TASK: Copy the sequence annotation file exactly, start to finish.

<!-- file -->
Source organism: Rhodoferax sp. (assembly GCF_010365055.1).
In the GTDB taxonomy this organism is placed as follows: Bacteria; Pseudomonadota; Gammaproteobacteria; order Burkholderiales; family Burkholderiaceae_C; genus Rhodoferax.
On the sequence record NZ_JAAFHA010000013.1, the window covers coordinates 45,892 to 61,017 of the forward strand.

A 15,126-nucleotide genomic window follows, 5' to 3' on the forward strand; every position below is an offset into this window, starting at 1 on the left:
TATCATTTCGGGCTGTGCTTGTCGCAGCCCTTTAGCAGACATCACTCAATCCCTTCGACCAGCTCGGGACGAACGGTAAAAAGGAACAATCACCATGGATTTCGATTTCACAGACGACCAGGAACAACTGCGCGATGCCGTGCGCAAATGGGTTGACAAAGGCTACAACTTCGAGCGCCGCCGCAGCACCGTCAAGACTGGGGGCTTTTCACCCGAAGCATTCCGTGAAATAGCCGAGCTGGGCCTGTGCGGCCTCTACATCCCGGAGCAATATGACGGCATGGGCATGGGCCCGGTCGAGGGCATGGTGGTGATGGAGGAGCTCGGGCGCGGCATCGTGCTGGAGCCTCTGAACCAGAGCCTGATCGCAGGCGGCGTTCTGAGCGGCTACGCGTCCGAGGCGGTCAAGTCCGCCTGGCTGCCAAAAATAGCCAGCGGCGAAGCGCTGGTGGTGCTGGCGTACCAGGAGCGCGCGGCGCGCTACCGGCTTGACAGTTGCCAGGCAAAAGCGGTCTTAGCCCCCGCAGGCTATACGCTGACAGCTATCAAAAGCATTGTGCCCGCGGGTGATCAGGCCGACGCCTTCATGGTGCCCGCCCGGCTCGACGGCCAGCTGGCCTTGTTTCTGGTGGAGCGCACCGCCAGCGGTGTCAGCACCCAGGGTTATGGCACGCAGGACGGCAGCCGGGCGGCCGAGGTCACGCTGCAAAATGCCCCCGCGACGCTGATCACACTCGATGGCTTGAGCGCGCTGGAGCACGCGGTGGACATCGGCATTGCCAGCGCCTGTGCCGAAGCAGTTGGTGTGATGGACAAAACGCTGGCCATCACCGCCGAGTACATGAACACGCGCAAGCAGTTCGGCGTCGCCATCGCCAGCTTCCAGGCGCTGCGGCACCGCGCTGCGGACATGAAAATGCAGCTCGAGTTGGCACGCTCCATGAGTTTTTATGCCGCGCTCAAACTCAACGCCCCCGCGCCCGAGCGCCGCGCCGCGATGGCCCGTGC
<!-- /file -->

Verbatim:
Source organism: Rhodoferax sp. (assembly GCF_010365055.1).
In the GTDB taxonomy this organism is placed as follows: Bacteria; Pseudomonadota; Gammaproteobacteria; order Burkholderiales; family Burkholderiaceae_C; genus Rhodoferax.
On the sequence record NZ_JAAFHA010000013.1, the window covers coordinates 45,892 to 61,017 of the forward strand.

A 15,126-nucleotide genomic window follows, 5' to 3' on the forward strand; every position below is an offset into this window, starting at 1 on the left:
TATCATTTCGGGCTGTGCTTGTCGCAGCCCTTTAGCAGACATCACTCAATCCCTTCGACCAGCTCGGGACGAACGGTAAAAAGGAACAATCACCATGGATTTCGATTTCACAGACGACCAGGAACAACTGCGCGATGCCGTGCGCAAATGGGTTGACAAAGGCTACAACTTCGAGCGCCGCCGCAGCACCGTCAAGACTGGGGGCTTTTCACCCGAAGCATTCCGTGAAATAGCCGAGCTGGGCCTGTGCGGCCTCTACATCCCGGAGCAATATGACGGCATGGGCATGGGCCCGGTCGAGGGCATGGTGGTGATGGAGGAGCTCGGGCGCGGCATCGTGCTGGAGCCTCTGAACCAGAGCCTGATCGCAGGCGGCGTTCTGAGCGGCTACGCGTCCGAGGCGGTCAAGTCCGCCTGGCTGCCAAAAATAGCCAGCGGCGAAGCGCTGGTGGTGCTGGCGTACCAGGAGCGCGCGGCGCGCTACCGGCTTGACAGTTGCCAGGCAAAAGCGGTCTTAGCCCCCGCAGGCTATACGCTGACAGCTATCAAAAGCATTGTGCCCGCGGGTGATCAGGCCGACGCCTTCATGGTGCCCGCCCGGCTCGACGGCCAGCTGGCCTTGTTTCTGGTGGAGCGCACCGCCAGCGGTGTCAGCACCCAGGGTTATGGCACGCAGGACGGCAGCCGGGCGGCCGAGGTCACGCTGCAAAATGCCCCCGCGACGCTGATCACACTCGATGGCTTGAGCGCGCTGGAGCACGCGGTGGACATCGGCATTGCCAGCGCCTGTGCCGAAGCAGTTGGTGTGATGGACAAAACGCTGGCCATCACCGCCGAGTACATGAACACGCGCAAGCAGTTCGGCGTCGCCATCGCCAGCTTCCAGGCGCTGCGGCACCGCGCTGCGGACATGAAAATGCAGCTCGAGTTGGCACGCTCCATGAGTTTTTATGCCGCGCTCAAACTCAACGCCCCCGCGCCCGAGCGCCGCGCCGCGATGGCCCGTGC